The rivalry between Italy and France and how it translates into luxury

A rivalry without winners or, at least, that tells of a different way of understanding and declining their business projects. Deloitte’s Global Powers of Luxury Goods 2021 explains it to us


The relationship between Italy and France is one of (many) battles and (few) alliances. The rivalry is historical and transversal, from football to wine and from cheese to art, music, painting, cinema, but also fashion and luxury. In these last two sectors, the battle between Italian creatives and French capitalists has been raging for years. Who will win (if there is a winner)?

The rivalry between Italy and France

The Global Powers of Luxury Goods 2021, based on 2020 data by Deloitte, tells us that there is no clear winner. On the one hand, we have the French grandeur that dominates luxury by dint of numbers with its giants (LVMH and Kering in particular). On the other hand, there is a certain type of Italian independence that does not let itself be dominated by its cousins and produces 26 companies in the top 100 of luxury. In other words, no other country is better represented.

The numbers say France

If we look at numbers, results and performance, there is no contest. France has only 8 companies in the Top 100. But they are giants and generate 28.1% of the turnover of all those in the ranking. Of these 8, 4 are in the top 10: LVMH in the first place, Kering in second, L’Oreal in fifth and Hermés in ninth. Not to mention Chanel (sixth place) which Deloitte gives the UK flag because of its headquarters. Just to give you an idea, the average size of French companies is $8.9 billion (sales figures). As the largest and most structured companies are emerging from the pandemic, it is clear that Paris has the highest margin ratios of all. Importantly, the top 15 companies in the ranking, with sales above $5 billion, account for 63% of total sales in the ranking.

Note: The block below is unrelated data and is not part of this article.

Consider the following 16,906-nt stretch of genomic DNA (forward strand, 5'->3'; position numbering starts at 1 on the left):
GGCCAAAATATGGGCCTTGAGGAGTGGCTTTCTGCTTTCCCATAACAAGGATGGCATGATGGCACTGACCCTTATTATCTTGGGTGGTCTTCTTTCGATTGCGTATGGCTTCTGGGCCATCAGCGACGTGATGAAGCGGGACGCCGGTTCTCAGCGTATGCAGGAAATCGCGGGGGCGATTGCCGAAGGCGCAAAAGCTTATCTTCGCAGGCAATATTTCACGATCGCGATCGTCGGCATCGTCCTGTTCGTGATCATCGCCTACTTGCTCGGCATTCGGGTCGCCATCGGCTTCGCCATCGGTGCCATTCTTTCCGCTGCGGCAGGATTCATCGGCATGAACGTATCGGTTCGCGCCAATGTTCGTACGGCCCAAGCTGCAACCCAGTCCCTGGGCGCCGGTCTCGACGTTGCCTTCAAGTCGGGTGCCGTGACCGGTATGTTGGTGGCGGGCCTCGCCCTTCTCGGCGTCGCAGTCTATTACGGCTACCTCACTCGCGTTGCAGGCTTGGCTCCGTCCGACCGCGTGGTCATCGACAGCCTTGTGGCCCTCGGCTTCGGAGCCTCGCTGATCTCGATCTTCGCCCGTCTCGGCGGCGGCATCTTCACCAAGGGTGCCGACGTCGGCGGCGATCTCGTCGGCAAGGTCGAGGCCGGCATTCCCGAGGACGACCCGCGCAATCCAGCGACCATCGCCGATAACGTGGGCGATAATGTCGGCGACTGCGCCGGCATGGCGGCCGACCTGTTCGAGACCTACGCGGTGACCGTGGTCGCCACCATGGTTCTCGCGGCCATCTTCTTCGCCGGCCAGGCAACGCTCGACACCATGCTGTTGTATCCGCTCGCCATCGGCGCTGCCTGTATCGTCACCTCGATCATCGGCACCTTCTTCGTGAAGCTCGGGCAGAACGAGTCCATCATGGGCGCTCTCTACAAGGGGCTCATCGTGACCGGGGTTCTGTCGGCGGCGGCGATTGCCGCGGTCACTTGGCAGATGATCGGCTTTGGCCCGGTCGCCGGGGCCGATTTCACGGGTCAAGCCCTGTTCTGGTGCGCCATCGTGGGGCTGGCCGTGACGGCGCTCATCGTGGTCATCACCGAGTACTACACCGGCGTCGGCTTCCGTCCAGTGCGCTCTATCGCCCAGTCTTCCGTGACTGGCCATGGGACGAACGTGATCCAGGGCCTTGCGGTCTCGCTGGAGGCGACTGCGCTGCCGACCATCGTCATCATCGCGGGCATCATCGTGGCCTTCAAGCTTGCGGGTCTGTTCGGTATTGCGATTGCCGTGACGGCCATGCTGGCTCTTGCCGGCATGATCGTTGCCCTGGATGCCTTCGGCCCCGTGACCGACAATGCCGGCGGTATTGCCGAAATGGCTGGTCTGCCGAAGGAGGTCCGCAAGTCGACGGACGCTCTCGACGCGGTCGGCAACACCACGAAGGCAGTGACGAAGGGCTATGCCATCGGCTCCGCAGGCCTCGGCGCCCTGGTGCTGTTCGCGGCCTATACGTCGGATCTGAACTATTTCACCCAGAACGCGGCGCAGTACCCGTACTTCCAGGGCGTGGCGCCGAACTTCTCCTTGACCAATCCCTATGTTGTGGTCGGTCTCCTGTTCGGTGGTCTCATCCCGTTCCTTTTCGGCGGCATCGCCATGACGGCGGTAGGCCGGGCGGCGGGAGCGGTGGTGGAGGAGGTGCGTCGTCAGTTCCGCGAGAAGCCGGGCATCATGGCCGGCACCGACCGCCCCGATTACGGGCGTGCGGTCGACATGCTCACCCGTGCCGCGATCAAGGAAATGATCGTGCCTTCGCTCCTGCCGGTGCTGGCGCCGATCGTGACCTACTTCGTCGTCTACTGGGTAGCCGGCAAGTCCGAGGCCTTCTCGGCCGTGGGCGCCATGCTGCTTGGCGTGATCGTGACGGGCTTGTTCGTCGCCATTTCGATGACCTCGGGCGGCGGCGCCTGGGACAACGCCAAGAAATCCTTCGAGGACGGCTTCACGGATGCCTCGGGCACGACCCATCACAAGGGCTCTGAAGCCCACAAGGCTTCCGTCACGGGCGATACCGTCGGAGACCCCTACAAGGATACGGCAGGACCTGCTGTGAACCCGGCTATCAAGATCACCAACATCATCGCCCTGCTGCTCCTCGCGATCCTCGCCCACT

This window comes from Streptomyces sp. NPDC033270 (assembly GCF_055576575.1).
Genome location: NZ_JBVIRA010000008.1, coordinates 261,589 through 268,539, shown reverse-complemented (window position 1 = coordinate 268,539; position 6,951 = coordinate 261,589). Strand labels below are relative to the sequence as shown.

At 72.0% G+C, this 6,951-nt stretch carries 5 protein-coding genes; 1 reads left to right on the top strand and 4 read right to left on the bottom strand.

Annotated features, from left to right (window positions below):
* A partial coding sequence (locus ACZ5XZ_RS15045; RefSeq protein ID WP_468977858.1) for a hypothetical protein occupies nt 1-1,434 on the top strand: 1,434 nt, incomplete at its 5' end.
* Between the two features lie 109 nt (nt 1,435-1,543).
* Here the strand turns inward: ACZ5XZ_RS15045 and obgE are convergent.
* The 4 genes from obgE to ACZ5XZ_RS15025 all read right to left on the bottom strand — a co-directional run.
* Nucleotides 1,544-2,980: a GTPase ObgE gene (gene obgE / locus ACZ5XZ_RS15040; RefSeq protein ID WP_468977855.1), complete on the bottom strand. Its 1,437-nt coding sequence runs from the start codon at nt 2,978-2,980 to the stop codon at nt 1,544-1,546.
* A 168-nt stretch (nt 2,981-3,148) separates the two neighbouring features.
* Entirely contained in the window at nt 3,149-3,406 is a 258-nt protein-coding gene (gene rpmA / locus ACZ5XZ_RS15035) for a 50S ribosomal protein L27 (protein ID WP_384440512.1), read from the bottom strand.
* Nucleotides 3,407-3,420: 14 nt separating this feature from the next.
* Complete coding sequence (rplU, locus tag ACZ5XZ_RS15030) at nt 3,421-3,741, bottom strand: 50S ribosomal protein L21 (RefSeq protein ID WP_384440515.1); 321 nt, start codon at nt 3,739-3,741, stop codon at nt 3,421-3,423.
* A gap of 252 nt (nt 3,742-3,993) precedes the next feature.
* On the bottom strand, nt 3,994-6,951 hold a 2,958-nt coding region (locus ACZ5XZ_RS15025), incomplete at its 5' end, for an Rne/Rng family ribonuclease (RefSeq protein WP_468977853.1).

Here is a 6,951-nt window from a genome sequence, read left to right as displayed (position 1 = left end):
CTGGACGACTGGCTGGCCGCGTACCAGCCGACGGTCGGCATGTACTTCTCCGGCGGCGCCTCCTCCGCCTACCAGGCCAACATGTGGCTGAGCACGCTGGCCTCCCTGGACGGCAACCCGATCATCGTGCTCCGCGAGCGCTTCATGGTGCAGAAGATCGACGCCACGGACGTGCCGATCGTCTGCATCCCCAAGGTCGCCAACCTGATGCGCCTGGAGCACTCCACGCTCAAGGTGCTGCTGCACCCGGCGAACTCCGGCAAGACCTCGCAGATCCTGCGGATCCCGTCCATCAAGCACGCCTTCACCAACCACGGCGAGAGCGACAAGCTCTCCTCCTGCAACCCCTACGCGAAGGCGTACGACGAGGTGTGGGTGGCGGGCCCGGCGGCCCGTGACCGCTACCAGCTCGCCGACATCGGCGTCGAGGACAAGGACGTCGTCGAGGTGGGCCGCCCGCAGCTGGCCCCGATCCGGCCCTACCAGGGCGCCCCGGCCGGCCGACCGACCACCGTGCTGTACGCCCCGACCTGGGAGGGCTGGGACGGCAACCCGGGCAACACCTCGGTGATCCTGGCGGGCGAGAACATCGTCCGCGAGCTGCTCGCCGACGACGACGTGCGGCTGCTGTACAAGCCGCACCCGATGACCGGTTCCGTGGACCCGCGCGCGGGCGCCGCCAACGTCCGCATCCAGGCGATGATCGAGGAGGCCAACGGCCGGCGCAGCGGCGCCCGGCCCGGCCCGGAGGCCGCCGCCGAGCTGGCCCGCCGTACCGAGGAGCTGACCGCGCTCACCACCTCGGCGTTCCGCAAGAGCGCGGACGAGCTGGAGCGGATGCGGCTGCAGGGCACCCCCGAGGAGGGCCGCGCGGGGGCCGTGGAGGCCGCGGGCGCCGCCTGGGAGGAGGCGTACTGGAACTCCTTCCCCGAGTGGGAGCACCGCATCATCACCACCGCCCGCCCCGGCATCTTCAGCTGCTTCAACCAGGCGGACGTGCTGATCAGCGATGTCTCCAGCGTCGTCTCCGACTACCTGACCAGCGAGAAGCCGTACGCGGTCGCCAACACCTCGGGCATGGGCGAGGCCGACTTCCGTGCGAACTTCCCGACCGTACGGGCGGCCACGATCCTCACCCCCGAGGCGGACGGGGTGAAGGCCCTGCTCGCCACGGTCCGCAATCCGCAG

What rewards Italy

Italy can hold its own with the imagination of its champions: it has 26 in the ranking, 4 more than last year: Golden Goose, Morellato, Stone Island and Pinko. The only tricolour flag in the top ten is that of Essilor Luxottica. Sixteen out of 26 are fashion companies. In 2020, sales of Italian companies fell, on average, by 21.5%. French companies lost 11.7%. And we’ll stop here because comparing economic and financial data is impractical.

And what about luxury?

But in the end, how did luxury do in 2020? Not so bad. The world’s top 100 companies generated sales of $252 billion, down from $281 billion the previous year. However, despite the drop in sales, more than 1 in 2 companies ended the year in profit. Who would have bet on that?

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